I have this list. Everything on it gets its own gold star. This list lives in my email inbox, and every day, I add to it. Every day, I get emails with articles that are fascinating and intriguing. I open them in the morning, star them, think I really need to read that, and close my computer and catch the bus outside.
This list has become quite long. They’re articles I’ve found, as well as articles people have sent me. Most of the time, I get these articles in the morning. Before I gave up Facebook for Lent, my morning usually consisted of eating cereal (a must), checking email, and going on Facebook. Sometimes I’d be late to catching the bus because I’d spend too much time on Facebook or get roped into some sort of gun law debate below someone’s status, etc. Facebook took up much of my mornings.
Nowadays, I wake up, eat cereal (a must), check emails, and then, guess what: I read articles. I’m slowly making it through my star list. I’m watching videos on Oprah’s Lifeclass that I’ve always meant to watch. I’m catching up on TED Talks that I swore I’d get around to seeing. And now, I’m even praying, as an email of prayer and reflection from the Jesuits’ Moved to Greater Love is usually sitting in my inbox.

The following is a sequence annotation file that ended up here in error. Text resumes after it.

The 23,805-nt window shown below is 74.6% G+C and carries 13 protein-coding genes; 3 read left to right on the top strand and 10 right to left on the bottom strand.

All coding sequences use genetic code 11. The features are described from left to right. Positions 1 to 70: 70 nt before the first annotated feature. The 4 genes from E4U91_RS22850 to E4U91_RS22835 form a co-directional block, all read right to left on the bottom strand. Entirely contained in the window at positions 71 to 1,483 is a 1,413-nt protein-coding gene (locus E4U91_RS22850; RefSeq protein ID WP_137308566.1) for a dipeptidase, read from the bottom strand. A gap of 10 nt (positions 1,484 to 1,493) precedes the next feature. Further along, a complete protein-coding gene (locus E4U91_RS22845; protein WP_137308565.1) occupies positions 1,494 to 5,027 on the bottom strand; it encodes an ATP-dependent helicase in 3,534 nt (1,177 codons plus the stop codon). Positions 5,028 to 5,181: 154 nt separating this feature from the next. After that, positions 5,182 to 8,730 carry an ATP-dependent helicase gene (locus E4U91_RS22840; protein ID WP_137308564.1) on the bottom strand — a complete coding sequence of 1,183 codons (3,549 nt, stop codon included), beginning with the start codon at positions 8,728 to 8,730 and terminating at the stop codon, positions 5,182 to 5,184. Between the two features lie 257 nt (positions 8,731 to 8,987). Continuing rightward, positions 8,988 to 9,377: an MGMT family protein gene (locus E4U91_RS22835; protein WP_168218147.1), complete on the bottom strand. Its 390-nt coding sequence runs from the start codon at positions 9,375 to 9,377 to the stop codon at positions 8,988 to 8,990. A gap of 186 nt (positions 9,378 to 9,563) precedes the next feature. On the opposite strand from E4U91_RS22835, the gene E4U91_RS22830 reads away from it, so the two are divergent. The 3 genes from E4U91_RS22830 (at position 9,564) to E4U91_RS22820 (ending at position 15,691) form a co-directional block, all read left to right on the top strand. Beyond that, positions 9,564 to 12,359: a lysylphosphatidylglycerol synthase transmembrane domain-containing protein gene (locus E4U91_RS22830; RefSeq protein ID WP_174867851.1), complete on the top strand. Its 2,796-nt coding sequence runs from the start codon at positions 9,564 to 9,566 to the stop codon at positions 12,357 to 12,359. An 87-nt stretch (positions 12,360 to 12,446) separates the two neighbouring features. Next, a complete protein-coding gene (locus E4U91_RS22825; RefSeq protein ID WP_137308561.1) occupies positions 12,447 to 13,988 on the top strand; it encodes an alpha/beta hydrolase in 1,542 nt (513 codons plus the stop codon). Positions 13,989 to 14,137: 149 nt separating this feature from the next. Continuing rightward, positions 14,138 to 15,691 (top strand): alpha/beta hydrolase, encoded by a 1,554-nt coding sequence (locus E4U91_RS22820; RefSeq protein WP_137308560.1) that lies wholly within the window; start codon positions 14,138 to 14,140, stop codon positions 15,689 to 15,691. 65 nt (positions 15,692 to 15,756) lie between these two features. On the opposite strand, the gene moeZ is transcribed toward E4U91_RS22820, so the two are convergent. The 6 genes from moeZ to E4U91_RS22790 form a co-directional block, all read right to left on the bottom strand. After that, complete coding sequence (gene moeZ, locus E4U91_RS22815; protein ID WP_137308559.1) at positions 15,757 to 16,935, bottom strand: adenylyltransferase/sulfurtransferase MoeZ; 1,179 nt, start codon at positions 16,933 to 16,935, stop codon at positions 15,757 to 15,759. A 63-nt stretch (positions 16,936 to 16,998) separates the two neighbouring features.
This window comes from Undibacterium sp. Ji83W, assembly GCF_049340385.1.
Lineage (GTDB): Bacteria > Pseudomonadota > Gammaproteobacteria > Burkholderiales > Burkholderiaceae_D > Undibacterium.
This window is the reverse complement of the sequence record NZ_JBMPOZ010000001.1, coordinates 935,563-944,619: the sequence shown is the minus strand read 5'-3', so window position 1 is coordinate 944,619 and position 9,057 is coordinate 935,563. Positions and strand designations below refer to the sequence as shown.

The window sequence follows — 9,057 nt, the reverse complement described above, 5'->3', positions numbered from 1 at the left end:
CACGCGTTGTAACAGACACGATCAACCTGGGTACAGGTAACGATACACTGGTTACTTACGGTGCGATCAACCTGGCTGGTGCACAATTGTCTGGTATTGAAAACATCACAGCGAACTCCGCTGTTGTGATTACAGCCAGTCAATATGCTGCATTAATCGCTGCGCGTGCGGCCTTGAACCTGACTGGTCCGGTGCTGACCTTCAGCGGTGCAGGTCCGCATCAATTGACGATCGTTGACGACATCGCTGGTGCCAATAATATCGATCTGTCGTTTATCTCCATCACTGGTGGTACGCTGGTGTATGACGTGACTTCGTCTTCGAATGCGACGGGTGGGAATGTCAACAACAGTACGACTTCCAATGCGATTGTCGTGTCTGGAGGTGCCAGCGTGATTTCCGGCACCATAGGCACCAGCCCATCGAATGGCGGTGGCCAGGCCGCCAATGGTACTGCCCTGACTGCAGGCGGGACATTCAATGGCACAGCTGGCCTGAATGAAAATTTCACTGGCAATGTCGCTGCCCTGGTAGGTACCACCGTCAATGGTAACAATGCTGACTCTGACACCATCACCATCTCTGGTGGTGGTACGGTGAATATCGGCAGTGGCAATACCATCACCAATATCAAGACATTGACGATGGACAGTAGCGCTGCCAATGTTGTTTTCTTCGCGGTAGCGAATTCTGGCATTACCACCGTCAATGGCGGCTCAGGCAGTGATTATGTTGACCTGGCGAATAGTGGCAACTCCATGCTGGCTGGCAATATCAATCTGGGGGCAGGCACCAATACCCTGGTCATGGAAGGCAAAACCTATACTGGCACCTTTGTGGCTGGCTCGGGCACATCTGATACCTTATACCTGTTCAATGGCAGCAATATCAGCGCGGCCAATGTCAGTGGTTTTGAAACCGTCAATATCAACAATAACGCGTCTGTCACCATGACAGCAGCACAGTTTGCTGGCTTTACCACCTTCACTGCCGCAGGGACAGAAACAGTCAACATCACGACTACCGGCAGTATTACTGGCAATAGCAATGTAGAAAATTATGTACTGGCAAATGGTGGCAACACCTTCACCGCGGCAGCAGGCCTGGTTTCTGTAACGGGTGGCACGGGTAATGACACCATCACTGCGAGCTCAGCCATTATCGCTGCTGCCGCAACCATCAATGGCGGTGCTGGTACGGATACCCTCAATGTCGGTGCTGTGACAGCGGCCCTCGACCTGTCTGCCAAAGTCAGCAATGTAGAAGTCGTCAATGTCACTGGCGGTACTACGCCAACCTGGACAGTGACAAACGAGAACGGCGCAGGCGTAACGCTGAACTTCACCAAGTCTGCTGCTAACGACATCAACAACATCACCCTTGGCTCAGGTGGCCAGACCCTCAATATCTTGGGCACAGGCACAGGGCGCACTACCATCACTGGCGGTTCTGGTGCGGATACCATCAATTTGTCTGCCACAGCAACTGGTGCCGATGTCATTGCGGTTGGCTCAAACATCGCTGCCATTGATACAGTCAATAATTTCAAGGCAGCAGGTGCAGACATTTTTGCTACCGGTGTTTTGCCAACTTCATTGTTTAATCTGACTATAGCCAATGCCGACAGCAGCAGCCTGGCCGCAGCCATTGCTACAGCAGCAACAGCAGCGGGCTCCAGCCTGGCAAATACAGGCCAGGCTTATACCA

I’ll admit, missing the bus is still always a threat, but this time, it’s because I’ve been roped into an interesting article or searching my heart after listening to an inspiring talk. When riding the bus, I’m not thumbing through Facebook but rather marinating the gems of wisdom that have come across my screen that morning.
I’ve always been a breakfast eater. I’m even a breakfast judger (I call people out for not eating breakfast, sometimes barely even knowing them). I’ve always believed the morning has to “start off right” because it sets the tone for our day. It’s supposed to nourish us and fill us up so that we can go about our lives with our best start, being our best self. How much better would our days be if we started with wisdom? I’m finding that out.